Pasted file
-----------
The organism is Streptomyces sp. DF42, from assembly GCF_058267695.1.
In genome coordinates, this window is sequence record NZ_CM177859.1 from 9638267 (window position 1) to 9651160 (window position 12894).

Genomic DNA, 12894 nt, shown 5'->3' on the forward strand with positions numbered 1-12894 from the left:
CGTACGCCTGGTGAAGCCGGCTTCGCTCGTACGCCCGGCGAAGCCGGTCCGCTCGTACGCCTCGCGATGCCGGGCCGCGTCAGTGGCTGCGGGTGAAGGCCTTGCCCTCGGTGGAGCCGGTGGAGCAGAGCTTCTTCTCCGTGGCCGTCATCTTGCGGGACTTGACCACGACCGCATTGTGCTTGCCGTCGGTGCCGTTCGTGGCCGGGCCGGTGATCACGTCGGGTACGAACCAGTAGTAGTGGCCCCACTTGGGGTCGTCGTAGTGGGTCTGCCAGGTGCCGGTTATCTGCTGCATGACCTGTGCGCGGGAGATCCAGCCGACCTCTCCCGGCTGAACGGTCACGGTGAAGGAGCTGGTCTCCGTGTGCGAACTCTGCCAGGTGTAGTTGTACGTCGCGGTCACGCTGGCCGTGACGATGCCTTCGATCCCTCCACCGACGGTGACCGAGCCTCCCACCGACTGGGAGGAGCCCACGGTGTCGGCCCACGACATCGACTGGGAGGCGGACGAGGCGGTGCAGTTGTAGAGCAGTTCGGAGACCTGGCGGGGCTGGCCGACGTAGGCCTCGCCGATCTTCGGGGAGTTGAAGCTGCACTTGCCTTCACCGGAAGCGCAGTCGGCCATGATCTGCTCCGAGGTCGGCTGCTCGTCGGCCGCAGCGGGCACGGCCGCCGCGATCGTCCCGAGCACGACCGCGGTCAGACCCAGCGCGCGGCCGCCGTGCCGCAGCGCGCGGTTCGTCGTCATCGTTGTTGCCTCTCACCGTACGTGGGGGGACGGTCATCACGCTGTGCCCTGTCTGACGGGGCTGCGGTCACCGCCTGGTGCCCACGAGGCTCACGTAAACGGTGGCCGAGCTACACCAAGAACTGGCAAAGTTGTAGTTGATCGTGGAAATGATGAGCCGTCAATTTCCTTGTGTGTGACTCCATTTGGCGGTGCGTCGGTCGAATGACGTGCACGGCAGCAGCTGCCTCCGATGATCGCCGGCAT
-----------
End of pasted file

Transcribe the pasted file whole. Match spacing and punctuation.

The organism is Streptomyces sp. DF42, from assembly GCF_058267695.1.
In genome coordinates, this window is sequence record NZ_CM177859.1 from 9638267 (window position 1) to 9651160 (window position 12894).

Genomic DNA, 12894 nt, shown 5'->3' on the forward strand with positions numbered 1-12894 from the left:
CGTACGCCTGGTGAAGCCGGCTTCGCTCGTACGCCCGGCGAAGCCGGTCCGCTCGTACGCCTCGCGATGCCGGGCCGCGTCAGTGGCTGCGGGTGAAGGCCTTGCCCTCGGTGGAGCCGGTGGAGCAGAGCTTCTTCTCCGTGGCCGTCATCTTGCGGGACTTGACCACGACCGCATTGTGCTTGCCGTCGGTGCCGTTCGTGGCCGGGCCGGTGATCACGTCGGGTACGAACCAGTAGTAGTGGCCCCACTTGGGGTCGTCGTAGTGGGTCTGCCAGGTGCCGGTTATCTGCTGCATGACCTGTGCGCGGGAGATCCAGCCGACCTCTCCCGGCTGAACGGTCACGGTGAAGGAGCTGGTCTCCGTGTGCGAACTCTGCCAGGTGTAGTTGTACGTCGCGGTCACGCTGGCCGTGACGATGCCTTCGATCCCTCCACCGACGGTGACCGAGCCTCCCACCGACTGGGAGGAGCCCACGGTGTCGGCCCACGACATCGACTGGGAGGCGGACGAGGCGGTGCAGTTGTAGAGCAGTTCGGAGACCTGGCGGGGCTGGCCGACGTAGGCCTCGCCGATCTTCGGGGAGTTGAAGCTGCACTTGCCTTCACCGGAAGCGCAGTCGGCCATGATCTGCTCCGAGGTCGGCTGCTCGTCGGCCGCAGCGGGCACGGCCGCCGCGATCGTCCCGAGCACGACCGCGGTCAGACCCAGCGCGCGGCCGCCGTGCCGCAGCGCGCGGTTCGTCGTCATCGTTGTTGCCTCTCACCGTACGTGGGGGGACGGTCATCACGCTGTGCCCTGTCTGACGGGGCTGCGGTCACCGCCTGGTGCCCACGAGGCTCACGTAAACGGTGGCCGAGCTACACCAAGAACTGGCAAAGTTGTAGTTGATCGTGGAAATGATGAGCCGTCAATTTCCTTGTGTGTGACTCCATTTGGCGGTGCGTCGGTCGAATGACGTGCACGGCAGCAGCTGCCTCCGATGATCGCCGGCAT